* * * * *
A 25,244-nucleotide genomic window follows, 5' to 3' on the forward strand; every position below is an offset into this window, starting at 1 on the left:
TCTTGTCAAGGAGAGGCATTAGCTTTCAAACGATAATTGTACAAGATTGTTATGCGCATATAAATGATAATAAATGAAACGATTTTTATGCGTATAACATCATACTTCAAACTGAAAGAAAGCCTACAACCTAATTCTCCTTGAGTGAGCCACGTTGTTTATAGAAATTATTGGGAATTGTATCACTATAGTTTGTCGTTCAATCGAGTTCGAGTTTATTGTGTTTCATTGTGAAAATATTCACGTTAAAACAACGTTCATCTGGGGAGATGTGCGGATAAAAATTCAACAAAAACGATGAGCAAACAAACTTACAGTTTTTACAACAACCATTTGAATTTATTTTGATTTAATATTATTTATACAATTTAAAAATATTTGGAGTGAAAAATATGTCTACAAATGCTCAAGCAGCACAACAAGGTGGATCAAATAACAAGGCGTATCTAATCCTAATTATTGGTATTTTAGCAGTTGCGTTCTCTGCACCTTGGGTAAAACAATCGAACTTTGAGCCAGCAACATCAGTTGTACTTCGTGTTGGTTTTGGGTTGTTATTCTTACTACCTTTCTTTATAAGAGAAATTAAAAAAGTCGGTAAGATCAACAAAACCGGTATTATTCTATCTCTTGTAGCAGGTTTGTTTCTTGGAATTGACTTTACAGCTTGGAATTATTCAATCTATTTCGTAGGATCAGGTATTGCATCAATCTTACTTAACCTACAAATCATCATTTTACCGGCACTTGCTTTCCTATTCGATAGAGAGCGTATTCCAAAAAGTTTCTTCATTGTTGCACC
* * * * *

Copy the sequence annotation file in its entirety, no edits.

A 25,244-nucleotide genomic window follows, 5' to 3' on the forward strand; every position below is an offset into this window, starting at 1 on the left:
TCTTGTCAAGGAGAGGCATTAGCTTTCAAACGATAATTGTACAAGATTGTTATGCGCATATAAATGATAATAAATGAAACGATTTTTATGCGTATAACATCATACTTCAAACTGAAAGAAAGCCTACAACCTAATTCTCCTTGAGTGAGCCACGTTGTTTATAGAAATTATTGGGAATTGTATCACTATAGTTTGTCGTTCAATCGAGTTCGAGTTTATTGTGTTTCATTGTGAAAATATTCACGTTAAAACAACGTTCATCTGGGGAGATGTGCGGATAAAAATTCAACAAAAACGATGAGCAAACAAACTTACAGTTTTTACAACAACCATTTGAATTTATTTTGATTTAATATTATTTATACAATTTAAAAATATTTGGAGTGAAAAATATGTCTACAAATGCTCAAGCAGCACAACAAGGTGGATCAAATAACAAGGCGTATCTAATCCTAATTATTGGTATTTTAGCAGTTGCGTTCTCTGCACCTTGGGTAAAACAATCGAACTTTGAGCCAGCAACATCAGTTGTACTTCGTGTTGGTTTTGGGTTGTTATTCTTACTACCTTTCTTTATAAGAGAAATTAAAAAAGTCGGTAAGATCAACAAAACCGGTATTATTCTATCTCTTGTAGCAGGTTTGTTTCTTGGAATTGACTTTACAGCTTGGAATTATTCAATCTATTTCGTAGGATCAGGTATTGCATCAATCTTACTTAACCTACAAATCATCATTTTACCGGCACTTGCTTTCCTATTCGATAGAGAGCGTATTCCAAAAAGTTTCTTCATTGTTGCACC